I actually discovered later that Crossroads was the single most expensive programme that Big Centre had ever bought! Of course that sort of thing is not unusual in the business because if a show does well enough in terms of bringing in advertising revenue, it’ll eventually pay for itself. So it wasn’t just a case of someone saying “I’ll send you the episodes if you can’t get them, then you can play them out” (yes, that was actually suggested by a viewer!) it had to be financially viable, and very sadly it wasn’t.
However, that wasn’t the end of Crossroads Check-In – during the Autumn, I had worked out the Big Centre still had the rights to a few episodes whose ‘screenings’ hadn’t been used up. And so I suggested 2 theme nights to play out at Christmas and New Year. I compiled a number of features which had been shown before (John’s location pieces), a brand new interview with Jane (which would otherwise have been broadcast during a second season of Check-In), and altogether I managed to put together a couple of two-hour Crossroads special evenings.
I really enjoyed making Crossroads Check-In. It was a lot of fun – and so here’s the first series (the Christmas Specials will follow), warts and all!
This article, along with various others in my website are part of the wider story of Big Centre Television as seen from the perspective of the programmes I was making at the time. Most of the articles contain a video gallery of the original shows that I made.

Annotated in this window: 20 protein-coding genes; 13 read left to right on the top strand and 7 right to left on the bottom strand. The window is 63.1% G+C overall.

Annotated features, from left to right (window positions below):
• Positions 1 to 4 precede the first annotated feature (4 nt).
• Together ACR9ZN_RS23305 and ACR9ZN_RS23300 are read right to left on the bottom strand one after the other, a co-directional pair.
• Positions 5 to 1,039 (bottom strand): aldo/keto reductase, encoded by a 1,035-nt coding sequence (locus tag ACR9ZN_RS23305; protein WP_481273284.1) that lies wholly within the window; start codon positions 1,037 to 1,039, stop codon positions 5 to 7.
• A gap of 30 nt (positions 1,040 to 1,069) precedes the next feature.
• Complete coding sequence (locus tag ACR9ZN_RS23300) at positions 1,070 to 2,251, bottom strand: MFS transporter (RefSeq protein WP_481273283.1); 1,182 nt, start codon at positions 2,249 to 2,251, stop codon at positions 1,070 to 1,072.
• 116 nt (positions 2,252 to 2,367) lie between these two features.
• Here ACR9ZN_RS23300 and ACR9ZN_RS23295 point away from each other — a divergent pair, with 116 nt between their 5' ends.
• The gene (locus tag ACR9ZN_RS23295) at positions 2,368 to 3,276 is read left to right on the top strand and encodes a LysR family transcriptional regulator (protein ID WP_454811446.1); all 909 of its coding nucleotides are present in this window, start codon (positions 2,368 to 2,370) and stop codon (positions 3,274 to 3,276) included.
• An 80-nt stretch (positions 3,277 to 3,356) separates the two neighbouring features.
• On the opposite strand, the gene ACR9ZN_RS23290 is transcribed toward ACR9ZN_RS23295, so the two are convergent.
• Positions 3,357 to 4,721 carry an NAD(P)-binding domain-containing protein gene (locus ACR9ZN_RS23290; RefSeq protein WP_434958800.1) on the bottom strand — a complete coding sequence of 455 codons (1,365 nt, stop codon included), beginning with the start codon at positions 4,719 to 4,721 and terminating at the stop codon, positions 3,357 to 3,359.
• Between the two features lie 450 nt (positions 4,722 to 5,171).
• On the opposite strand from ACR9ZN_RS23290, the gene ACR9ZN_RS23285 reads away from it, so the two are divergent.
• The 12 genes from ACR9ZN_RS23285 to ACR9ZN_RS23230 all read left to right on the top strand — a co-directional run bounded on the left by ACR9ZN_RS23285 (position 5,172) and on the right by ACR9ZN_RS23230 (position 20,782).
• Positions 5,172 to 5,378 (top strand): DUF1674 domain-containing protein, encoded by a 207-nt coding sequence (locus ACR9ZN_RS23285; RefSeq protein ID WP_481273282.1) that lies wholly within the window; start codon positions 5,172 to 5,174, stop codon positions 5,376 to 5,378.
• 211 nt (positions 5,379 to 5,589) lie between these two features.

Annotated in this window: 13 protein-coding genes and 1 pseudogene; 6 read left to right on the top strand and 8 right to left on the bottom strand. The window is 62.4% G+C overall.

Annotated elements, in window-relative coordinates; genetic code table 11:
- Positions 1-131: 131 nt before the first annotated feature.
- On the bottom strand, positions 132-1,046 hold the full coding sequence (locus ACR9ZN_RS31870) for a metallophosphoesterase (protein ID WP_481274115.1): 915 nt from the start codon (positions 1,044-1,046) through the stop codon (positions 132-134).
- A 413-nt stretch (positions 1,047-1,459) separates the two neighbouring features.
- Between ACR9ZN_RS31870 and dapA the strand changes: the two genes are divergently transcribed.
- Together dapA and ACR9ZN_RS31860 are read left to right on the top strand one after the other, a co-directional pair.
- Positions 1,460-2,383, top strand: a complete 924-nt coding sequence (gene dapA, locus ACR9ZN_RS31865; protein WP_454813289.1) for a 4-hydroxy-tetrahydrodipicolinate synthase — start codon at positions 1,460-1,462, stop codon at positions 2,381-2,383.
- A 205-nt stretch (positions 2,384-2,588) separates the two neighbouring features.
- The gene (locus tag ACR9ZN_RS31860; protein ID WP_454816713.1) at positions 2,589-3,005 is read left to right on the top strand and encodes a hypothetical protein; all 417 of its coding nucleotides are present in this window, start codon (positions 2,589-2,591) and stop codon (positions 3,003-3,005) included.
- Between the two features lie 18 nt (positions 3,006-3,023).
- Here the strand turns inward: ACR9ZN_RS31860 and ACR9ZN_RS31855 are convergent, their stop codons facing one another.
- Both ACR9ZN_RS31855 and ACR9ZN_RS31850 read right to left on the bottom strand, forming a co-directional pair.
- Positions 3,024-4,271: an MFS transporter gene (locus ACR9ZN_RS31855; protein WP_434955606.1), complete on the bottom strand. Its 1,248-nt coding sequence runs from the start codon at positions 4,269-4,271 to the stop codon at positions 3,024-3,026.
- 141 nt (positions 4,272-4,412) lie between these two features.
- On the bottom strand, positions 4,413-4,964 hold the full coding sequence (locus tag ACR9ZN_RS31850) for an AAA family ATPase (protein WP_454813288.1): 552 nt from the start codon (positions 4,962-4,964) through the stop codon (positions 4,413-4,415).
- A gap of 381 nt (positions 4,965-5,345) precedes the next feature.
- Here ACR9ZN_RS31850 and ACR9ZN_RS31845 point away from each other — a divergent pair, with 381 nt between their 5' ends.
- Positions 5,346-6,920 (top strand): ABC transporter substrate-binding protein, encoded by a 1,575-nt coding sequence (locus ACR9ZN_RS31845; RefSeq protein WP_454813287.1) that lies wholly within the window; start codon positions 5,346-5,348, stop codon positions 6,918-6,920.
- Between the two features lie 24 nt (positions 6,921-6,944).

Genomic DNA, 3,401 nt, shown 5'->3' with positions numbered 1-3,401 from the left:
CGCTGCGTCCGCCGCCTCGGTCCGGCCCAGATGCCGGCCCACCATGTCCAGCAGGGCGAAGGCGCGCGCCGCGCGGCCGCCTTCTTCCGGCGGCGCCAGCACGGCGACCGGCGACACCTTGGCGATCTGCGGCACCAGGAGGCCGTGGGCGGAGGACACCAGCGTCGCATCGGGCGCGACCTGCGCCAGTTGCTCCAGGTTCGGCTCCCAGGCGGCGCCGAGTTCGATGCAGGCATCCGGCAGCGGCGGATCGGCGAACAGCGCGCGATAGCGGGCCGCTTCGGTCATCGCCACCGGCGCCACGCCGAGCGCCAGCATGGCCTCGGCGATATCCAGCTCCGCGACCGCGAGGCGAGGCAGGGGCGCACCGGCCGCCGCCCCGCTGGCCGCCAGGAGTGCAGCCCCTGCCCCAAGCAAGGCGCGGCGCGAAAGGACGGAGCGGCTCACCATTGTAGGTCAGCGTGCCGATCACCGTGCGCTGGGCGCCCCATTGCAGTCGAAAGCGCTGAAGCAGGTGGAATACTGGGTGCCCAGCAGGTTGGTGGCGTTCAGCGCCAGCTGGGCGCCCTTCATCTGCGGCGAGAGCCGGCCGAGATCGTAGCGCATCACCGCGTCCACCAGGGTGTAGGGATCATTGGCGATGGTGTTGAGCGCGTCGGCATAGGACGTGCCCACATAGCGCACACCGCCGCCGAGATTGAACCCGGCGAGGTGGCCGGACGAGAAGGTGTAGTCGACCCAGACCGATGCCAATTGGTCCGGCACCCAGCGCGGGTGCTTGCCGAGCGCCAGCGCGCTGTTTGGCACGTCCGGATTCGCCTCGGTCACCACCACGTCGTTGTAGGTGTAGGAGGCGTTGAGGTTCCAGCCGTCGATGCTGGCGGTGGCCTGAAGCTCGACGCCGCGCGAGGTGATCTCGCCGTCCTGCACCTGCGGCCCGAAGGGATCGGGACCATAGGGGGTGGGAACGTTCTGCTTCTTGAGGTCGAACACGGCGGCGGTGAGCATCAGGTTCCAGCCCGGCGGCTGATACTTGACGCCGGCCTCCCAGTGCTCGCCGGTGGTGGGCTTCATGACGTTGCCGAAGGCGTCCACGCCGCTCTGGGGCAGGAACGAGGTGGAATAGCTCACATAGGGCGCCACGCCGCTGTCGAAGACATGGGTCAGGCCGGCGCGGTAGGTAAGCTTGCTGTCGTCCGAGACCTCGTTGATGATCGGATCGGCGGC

I was with Big Centre Television from the very first day of production in January 2015 until the last of the original team were made redundant in November 2017 when the bulk of production and operations were being moved up to Leeds, the HQ of Made TV with whom Big Centre had merged in October 2016. Big Centre had a wonderful team all the way through, I miss them all and I remain really proud of what we ultimately achieved.
Contents (click an entry to go to that page)
- The Beginning (updated & revised 17th May 2021)
- Spring 2015 - An (Early) Day In The Life
- July/August 2015: Postbag
- Summer 2015: Crossroads Check-In
- August 2015: The Story of Children's Television
- Bloopers and Behind the Scenes (new 24th May 2021)
- Autumn 2015: The Big Centre Magazine
- Winter 2015: The Midland – Weekend Edition
- Continuity - The Bits Between TV Programmes (updated & revised 17th May 2021)
- Spring/Summer 2016: The Big Magazine (updated 27th May 2021)
- Autumn 2016 - Spring 2017: Weekend Magazine (Walsall) (updated & revised 27th May 2021)
- Promotional Trailers
- Summer 2017: Weekend Magazine (Birmingham)
- Autumn 2017: Community Noticeboard... and The End...
As time goes on, I'll be filling in some of the gaps as well as adding more to these existing parts of the story too. If there's anything missing, or you'd like me to talk about something in particular, send me a message on social media (see the very top or very bottom of this page) or contact me through the website.